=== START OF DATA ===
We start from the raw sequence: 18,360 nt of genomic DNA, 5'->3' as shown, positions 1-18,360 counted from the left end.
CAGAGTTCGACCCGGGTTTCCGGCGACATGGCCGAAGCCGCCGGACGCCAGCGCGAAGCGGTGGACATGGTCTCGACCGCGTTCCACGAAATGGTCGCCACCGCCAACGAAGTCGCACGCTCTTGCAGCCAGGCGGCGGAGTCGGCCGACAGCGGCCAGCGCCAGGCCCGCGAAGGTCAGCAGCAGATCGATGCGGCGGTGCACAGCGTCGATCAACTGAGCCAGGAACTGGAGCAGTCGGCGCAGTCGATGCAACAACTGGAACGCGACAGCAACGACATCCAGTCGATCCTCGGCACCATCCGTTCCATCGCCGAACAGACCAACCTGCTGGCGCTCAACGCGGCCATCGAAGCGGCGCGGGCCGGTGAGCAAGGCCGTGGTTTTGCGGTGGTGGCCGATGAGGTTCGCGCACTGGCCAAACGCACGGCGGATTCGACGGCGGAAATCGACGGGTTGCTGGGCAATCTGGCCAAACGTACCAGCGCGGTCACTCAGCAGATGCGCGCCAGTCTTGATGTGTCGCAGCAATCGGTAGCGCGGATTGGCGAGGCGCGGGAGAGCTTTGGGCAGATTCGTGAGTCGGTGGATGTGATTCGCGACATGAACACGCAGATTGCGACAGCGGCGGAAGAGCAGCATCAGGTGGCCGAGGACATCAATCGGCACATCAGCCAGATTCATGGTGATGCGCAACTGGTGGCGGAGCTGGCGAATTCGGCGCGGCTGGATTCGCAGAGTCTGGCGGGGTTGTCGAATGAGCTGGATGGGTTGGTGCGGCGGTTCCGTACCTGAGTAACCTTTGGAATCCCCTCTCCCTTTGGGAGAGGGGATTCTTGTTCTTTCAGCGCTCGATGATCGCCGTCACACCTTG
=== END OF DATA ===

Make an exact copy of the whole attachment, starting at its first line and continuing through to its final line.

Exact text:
We start from the raw sequence: 18,360 nt of genomic DNA, 5'->3' as shown, positions 1-18,360 counted from the left end.
CAGAGTTCGACCCGGGTTTCCGGCGACATGGCCGAAGCCGCCGGACGCCAGCGCGAAGCGGTGGACATGGTCTCGACCGCGTTCCACGAAATGGTCGCCACCGCCAACGAAGTCGCACGCTCTTGCAGCCAGGCGGCGGAGTCGGCCGACAGCGGCCAGCGCCAGGCCCGCGAAGGTCAGCAGCAGATCGATGCGGCGGTGCACAGCGTCGATCAACTGAGCCAGGAACTGGAGCAGTCGGCGCAGTCGATGCAACAACTGGAACGCGACAGCAACGACATCCAGTCGATCCTCGGCACCATCCGTTCCATCGCCGAACAGACCAACCTGCTGGCGCTCAACGCGGCCATCGAAGCGGCGCGGGCCGGTGAGCAAGGCCGTGGTTTTGCGGTGGTGGCCGATGAGGTTCGCGCACTGGCCAAACGCACGGCGGATTCGACGGCGGAAATCGACGGGTTGCTGGGCAATCTGGCCAAACGTACCAGCGCGGTCACTCAGCAGATGCGCGCCAGTCTTGATGTGTCGCAGCAATCGGTAGCGCGGATTGGCGAGGCGCGGGAGAGCTTTGGGCAGATTCGTGAGTCGGTGGATGTGATTCGCGACATGAACACGCAGATTGCGACAGCGGCGGAAGAGCAGCATCAGGTGGCCGAGGACATCAATCGGCACATCAGCCAGATTCATGGTGATGCGCAACTGGTGGCGGAGCTGGCGAATTCGGCGCGGCTGGATTCGCAGAGTCTGGCGGGGTTGTCGAATGAGCTGGATGGGTTGGTGCGGCGGTTCCGTACCTGAGTAACCTTTGGAATCCCCTCTCCCTTTGGGAGAGGGGATTCTTGTTCTTTCAGCGCTCGATGATCGCCGTCACACCTTG